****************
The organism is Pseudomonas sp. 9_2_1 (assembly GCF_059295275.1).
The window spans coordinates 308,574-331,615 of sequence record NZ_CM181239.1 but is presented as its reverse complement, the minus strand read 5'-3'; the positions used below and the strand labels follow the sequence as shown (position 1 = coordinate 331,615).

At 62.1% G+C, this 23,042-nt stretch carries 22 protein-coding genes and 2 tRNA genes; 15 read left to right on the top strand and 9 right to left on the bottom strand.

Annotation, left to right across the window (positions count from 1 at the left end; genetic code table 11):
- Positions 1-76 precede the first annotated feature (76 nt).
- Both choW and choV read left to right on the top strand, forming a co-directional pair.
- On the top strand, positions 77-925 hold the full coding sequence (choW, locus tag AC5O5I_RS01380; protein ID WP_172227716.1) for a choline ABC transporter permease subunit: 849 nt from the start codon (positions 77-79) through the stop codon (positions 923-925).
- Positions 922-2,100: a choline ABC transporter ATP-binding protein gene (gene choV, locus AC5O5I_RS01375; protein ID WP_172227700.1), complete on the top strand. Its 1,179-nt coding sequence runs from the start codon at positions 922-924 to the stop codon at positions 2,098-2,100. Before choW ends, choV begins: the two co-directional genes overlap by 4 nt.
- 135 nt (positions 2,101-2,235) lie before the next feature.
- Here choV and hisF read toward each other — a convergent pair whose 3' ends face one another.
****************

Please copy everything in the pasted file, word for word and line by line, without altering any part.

The organism is Pseudomonas sp. 9_2_1 (assembly GCF_059295275.1).
The window spans coordinates 308,574-331,615 of sequence record NZ_CM181239.1 but is presented as its reverse complement, the minus strand read 5'-3'; the positions used below and the strand labels follow the sequence as shown (position 1 = coordinate 331,615).

At 62.1% G+C, this 23,042-nt stretch carries 22 protein-coding genes and 2 tRNA genes; 15 read left to right on the top strand and 9 right to left on the bottom strand.

Annotation, left to right across the window (positions count from 1 at the left end; genetic code table 11):
- Positions 1-76 precede the first annotated feature (76 nt).
- Both choW and choV read left to right on the top strand, forming a co-directional pair.
- On the top strand, positions 77-925 hold the full coding sequence (choW, locus tag AC5O5I_RS01380; protein ID WP_172227716.1) for a choline ABC transporter permease subunit: 849 nt from the start codon (positions 77-79) through the stop codon (positions 923-925).
- Positions 922-2,100: a choline ABC transporter ATP-binding protein gene (gene choV, locus AC5O5I_RS01375; protein ID WP_172227700.1), complete on the top strand. Its 1,179-nt coding sequence runs from the start codon at positions 922-924 to the stop codon at positions 2,098-2,100. Before choW ends, choV begins: the two co-directional genes overlap by 4 nt.
- 135 nt (positions 2,101-2,235) lie before the next feature.
- Here choV and hisF read toward each other — a convergent pair whose 3' ends face one another.